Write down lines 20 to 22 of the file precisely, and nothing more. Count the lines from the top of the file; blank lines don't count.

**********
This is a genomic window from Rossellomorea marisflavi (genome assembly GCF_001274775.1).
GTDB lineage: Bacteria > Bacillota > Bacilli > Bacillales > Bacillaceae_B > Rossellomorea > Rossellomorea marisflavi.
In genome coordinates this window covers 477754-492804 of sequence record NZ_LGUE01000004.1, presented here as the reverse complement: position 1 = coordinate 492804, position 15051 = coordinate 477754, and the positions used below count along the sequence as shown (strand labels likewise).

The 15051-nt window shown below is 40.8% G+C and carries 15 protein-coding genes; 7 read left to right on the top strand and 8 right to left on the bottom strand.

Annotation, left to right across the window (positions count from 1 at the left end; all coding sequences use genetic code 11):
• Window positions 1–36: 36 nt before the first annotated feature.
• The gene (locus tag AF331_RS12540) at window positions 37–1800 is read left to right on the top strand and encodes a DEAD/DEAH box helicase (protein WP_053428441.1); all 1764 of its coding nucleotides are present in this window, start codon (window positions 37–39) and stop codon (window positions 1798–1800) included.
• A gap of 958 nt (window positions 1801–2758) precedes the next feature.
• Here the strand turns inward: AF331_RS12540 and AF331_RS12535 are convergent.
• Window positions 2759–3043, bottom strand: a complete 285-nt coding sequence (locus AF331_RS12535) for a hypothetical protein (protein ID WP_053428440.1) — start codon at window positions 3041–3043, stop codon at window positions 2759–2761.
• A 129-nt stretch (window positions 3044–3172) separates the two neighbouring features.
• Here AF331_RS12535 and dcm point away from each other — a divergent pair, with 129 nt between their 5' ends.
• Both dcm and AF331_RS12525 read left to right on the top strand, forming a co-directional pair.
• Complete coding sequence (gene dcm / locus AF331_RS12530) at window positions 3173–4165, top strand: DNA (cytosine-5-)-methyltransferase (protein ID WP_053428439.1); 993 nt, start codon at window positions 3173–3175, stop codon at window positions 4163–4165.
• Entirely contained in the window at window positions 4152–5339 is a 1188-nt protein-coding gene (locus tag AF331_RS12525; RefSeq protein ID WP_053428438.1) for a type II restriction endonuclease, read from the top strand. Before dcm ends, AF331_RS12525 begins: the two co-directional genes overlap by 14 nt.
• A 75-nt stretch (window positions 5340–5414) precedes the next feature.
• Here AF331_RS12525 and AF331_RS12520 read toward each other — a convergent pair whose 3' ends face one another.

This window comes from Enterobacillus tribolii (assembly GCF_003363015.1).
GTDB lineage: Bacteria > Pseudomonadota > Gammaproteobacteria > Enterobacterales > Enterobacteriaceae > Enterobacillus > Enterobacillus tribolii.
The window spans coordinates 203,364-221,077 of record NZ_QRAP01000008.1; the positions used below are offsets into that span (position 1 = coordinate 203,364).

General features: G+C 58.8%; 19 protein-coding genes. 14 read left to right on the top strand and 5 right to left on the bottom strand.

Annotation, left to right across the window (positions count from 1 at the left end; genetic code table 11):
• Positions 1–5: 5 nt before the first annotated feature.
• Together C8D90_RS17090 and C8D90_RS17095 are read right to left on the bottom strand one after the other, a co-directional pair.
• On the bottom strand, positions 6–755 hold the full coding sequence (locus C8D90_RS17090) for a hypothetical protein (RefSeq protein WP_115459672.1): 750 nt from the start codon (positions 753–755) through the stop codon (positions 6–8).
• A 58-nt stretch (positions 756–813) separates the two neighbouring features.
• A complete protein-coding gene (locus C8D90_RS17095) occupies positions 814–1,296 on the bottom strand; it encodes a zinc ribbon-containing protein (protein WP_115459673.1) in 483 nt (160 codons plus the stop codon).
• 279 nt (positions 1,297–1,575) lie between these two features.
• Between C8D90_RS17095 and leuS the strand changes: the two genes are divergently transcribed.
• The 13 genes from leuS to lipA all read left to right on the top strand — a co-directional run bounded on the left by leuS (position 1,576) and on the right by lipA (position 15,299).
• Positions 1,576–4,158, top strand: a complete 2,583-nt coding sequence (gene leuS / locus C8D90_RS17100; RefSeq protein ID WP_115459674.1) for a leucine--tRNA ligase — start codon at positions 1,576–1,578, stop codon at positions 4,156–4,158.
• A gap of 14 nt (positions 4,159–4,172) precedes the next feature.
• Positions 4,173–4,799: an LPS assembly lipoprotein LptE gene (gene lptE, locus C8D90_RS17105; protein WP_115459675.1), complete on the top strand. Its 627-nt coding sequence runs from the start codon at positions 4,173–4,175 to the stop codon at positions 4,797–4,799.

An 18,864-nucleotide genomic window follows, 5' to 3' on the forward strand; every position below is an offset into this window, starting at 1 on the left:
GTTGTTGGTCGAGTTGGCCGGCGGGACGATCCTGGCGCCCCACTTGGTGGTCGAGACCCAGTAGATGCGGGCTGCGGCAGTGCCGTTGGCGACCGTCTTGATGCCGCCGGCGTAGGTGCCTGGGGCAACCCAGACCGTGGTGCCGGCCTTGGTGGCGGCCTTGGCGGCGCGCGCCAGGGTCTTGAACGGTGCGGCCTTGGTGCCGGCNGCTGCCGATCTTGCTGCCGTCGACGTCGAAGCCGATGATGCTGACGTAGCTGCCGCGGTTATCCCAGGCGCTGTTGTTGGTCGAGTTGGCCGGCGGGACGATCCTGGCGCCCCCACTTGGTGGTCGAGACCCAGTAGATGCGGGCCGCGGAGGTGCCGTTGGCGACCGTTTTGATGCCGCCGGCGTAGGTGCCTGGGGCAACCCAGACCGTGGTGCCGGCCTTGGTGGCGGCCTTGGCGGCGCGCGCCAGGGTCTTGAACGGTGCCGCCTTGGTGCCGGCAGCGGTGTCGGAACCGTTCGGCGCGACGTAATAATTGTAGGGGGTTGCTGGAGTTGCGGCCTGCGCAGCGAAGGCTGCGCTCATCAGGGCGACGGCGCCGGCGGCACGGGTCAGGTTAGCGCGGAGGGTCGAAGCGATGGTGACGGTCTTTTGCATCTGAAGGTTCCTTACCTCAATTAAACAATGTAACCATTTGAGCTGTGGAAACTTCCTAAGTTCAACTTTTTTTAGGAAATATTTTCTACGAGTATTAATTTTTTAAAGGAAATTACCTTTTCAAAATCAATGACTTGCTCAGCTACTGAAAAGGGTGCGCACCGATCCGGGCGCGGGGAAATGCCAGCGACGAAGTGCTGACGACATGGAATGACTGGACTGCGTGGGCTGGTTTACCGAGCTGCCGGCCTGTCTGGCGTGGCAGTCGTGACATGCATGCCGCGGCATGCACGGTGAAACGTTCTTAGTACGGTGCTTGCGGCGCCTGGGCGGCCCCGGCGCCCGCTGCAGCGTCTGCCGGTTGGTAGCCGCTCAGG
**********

The window spans coordinates 203,364-221,077 of record NZ_QRAP01000008.1; the positions used below are offsets into that span (position 1 = coordinate 203,364).

General features: G+C 58.8%; 19 protein-coding genes. 14 read left to right on the top strand and 5 right to left on the bottom strand.

Annotation, left to right across the window (positions count from 1 at the left end; genetic code table 11):